Spent another Saturday morning in the company of Daw Than Than Myint and John Parker eating Burmese food. This time it was mohinga:
a thick, fish-based broth that is often considered the national dish of Myanmar. The noodles used are similar to the fermented rice noodles known in Thailand as khanom jeen, and the broth fortified with ground fish, shallots/onions, and the edible soft pith from the innermost stalks of the banana tree. In Myanmar this is usually accompanied with the fresh veggies seen in the pic, as well as a kyaw, crsipy deep fried vegetables. Daw Than Than Myint claims this is the best mohinga in Bangkok.
Our Mohinga was taken with wetha lon kyaw, literally “fried pork balls”:
ground pork mixed with herbs and spices and deep-fried. They are taken with the spicy/sour dipping sauce seen in the background. Personally, I found this a bit unusual, as the Burmese aren’t real big meat eaters, and I can’t recall having come across any dishes using pork in Myanmar. Perhaps it’s some sort of adaptation made for Thailand?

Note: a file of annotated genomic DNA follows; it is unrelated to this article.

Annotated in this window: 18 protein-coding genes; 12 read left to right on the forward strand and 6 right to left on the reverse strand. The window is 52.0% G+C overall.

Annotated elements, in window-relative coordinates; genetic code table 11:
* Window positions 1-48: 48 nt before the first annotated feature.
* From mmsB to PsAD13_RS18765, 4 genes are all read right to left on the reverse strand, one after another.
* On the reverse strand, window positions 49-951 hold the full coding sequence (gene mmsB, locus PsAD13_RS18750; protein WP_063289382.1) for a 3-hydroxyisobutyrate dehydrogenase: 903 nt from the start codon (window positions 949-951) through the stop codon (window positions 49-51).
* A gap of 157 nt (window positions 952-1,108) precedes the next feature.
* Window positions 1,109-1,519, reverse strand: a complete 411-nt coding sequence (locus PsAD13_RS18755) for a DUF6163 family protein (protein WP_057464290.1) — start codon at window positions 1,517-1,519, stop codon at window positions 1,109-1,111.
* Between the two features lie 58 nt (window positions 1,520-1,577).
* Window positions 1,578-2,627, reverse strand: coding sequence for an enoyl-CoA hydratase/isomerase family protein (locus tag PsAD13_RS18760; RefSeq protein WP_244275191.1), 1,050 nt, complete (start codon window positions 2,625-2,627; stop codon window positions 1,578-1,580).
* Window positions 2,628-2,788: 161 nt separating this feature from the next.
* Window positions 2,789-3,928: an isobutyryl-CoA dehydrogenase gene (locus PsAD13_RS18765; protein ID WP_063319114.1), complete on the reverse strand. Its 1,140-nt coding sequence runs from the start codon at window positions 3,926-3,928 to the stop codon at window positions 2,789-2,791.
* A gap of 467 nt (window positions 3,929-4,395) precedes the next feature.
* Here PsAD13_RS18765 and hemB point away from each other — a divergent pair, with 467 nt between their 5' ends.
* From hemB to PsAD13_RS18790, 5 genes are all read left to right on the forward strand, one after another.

Was recently fortunate enough to meet Michael Elliot, a Montreal-based food stylist (now there’s an occupation that didn’t exist 30 years ago!), fellow blogger, cool website owner, and fan of Thai food. Michael and friend were passing through Bangkok and we met up for lunch a few days ago. As I’ve done in the past when others have visited, I like taking people to a brilliant Thai Muslim place down near the Oriental Hotel. The restaurant, called (if I remember correctly) Muslim Home Cooking, is relatively new, and specializes in Indian-influenced Thai-Muslim cuisine.
We started with a speciality of Thai Muslim food, fish curry:
This Thai Muslim staple sees hearty “steaks” of fish (usually plaa insee, Spanish mackerel) in a thick, sour curry broth. Usually there a few vegetables thrown in for shits and giggles, in this case okra and tomato (sometimes also eggplant or green bananas).